So in the collective memory of Mittsville, it wasn’t the “47 percent” video, the relentless reliance of their own campaign on Mitt’s business biography, or an agenda tailored to “job creators” that led swing voters to believe he wasn’t exactly “on their side,” but rather poor ol’ Clint stepping on one night of messaging! That’s interesting from several angles, isn’t it?

But the part of Halperin’s account that will definitely have tongues wagging all over Washington is his description of Team Mitt’s attitudes towards Establishment rivals Jeb Bush and Chris Christie:

[T]hose familiar with Romney’s thinking now and over the years say that he has held a jaundiced view of the former Florida governor dating all the way back to his handling of the Terri Schiavo case, and has come to see Bush as a non-entity in the 2016 nomination contest. Romney is said to see Bush as a small-time businessman whose financial transactions would nonetheless be fodder for the Democrats and as terminally weighed down with voters across the board based on his family name. Romney also doesn’t think much of Bush’s political skills (a view mocked by Bush’s camp, who say Romney is nowhere near Bush’s league as a campaigner). Romney also considers Bush the national Republican figure who was the least helpful to him during his last run for the White House, a position that has darkened Ann Romney’s view of Bush as well.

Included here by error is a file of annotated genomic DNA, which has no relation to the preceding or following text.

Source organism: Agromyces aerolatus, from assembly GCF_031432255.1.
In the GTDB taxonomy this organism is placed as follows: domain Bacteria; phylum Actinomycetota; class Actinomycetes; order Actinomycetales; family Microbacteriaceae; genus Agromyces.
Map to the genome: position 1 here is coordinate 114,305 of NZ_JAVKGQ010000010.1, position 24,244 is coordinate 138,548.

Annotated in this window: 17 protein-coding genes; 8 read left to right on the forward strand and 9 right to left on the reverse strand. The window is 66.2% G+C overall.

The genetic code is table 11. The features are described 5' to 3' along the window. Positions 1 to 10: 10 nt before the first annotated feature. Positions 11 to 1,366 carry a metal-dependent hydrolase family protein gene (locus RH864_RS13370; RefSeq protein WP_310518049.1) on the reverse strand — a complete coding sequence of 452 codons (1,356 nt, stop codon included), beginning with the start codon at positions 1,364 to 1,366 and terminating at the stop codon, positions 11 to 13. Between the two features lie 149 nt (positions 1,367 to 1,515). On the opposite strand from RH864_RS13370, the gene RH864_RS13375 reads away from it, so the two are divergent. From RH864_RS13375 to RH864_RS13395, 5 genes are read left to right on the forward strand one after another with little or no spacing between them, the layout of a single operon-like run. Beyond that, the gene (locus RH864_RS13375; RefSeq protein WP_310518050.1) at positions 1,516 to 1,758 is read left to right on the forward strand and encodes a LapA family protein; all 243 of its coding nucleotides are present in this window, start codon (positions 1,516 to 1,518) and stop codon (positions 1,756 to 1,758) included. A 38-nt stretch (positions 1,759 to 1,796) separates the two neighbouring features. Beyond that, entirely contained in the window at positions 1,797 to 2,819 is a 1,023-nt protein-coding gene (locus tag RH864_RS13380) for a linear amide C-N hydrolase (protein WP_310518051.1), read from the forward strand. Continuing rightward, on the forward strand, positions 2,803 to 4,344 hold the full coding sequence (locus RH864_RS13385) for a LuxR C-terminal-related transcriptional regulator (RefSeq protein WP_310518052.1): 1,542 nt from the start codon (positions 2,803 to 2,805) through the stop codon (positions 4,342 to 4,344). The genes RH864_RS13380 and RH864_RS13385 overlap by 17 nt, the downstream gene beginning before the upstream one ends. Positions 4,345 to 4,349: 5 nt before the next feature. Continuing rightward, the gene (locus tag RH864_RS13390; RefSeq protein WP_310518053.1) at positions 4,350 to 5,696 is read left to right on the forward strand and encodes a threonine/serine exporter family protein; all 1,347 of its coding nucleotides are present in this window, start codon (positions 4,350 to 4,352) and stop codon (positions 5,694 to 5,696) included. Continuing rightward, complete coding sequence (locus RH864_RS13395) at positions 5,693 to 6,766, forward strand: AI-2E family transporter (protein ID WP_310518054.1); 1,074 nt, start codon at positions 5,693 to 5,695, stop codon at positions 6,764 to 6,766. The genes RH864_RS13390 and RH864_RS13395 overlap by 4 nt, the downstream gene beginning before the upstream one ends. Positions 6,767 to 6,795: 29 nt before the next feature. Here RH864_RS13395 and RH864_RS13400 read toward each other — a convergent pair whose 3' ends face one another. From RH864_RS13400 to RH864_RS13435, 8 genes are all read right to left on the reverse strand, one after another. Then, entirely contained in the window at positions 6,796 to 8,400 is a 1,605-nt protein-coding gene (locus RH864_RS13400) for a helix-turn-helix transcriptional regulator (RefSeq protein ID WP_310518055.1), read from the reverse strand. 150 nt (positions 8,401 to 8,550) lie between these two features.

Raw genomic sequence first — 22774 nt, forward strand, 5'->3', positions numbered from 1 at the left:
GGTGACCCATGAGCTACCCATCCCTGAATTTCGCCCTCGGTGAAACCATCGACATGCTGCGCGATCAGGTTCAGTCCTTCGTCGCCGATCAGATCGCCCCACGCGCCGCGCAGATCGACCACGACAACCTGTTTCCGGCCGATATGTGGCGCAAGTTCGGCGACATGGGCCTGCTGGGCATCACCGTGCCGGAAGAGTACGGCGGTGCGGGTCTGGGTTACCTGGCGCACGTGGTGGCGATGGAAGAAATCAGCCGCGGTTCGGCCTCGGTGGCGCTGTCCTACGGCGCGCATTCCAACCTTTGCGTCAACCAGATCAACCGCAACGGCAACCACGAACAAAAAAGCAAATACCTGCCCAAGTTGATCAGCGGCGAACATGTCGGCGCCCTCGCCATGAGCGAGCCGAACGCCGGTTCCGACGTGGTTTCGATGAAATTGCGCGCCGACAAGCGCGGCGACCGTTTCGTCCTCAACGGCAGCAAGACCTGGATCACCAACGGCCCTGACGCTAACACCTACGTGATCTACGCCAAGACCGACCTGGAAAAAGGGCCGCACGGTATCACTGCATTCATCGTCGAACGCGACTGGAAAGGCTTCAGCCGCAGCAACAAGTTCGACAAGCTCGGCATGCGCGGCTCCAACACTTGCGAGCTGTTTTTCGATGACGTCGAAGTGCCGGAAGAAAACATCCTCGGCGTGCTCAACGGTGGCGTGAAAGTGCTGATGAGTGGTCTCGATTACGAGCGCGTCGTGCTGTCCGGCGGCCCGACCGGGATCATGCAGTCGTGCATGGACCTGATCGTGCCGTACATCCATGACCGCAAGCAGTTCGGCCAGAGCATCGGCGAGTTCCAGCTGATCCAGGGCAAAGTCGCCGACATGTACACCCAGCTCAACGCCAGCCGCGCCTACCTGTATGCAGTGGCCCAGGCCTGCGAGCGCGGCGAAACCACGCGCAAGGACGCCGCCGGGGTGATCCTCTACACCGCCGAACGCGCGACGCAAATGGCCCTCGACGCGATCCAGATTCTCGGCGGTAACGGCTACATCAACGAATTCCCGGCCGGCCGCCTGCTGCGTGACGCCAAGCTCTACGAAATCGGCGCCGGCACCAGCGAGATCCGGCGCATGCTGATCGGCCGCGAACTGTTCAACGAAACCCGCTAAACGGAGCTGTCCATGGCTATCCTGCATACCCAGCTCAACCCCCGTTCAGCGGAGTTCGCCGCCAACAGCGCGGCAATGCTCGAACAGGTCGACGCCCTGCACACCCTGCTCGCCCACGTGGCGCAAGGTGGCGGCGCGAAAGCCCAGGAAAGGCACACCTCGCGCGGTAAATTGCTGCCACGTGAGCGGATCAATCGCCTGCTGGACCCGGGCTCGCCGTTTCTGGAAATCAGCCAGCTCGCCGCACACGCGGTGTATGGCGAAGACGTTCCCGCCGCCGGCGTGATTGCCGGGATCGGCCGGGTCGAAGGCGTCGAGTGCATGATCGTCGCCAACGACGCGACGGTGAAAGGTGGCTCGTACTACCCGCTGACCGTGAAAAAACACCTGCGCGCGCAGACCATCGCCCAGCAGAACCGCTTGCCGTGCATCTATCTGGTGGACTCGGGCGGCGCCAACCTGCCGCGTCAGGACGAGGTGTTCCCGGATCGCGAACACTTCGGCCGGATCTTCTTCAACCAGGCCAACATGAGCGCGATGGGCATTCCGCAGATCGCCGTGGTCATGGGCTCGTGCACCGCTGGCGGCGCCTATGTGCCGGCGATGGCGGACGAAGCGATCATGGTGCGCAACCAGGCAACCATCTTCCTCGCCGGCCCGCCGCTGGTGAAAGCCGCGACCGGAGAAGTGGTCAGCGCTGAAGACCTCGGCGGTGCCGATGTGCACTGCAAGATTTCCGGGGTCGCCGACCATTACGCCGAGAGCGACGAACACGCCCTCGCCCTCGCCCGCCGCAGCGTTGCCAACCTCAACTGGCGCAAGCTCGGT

Hah! “Small-time businessman.” That’s about as deadly an insult as one Republican can throw at another, isn’t it? You had to work at getting your first ten million or so, didn’t you, piker? And even then you couldn’t cover your tracks!

But worse yet is the assessment of Chris Christie:

Romney and Christie became friends in the last cycle, but Romney nevertheless has dismissed his pal as a non-factor. Thanks to the 2012 veep vetting process, Romney is intimately familiar with some of the less publicized controversies from the New Jersey governor’s past, and believes that several of those flaps would mushroom so broadly that Christie soon would be eliminated from consideration by voters and donors.

This is an elliptical way of saying Team Mitt’s got dirt on Christie that could blow him out of the water, which they are probably sharing as we speak with donor targets. Since Christie’s already doing very poorly in public opinion surveys, this sort of insider talk could really do him in.

All in all, Halperin’s painted a pretty clear picture of a former presidential nominee who has convinced himself the gigantic field of rivals he would face this time around is but a trifle, and is making it clear he’s got the money and the ruthlessness to carpet-bomb intraparty opponents into submission. If he winds up not running, this is quite an effective head-fake.

Ed Kilgore

Ed Kilgore is a political columnist for New York and managing editor at the Democratic Strategist website. He was a contributing writer at the Washington Monthly from January 2012 until November 2015, and was the principal contributor to the Political Animal blog.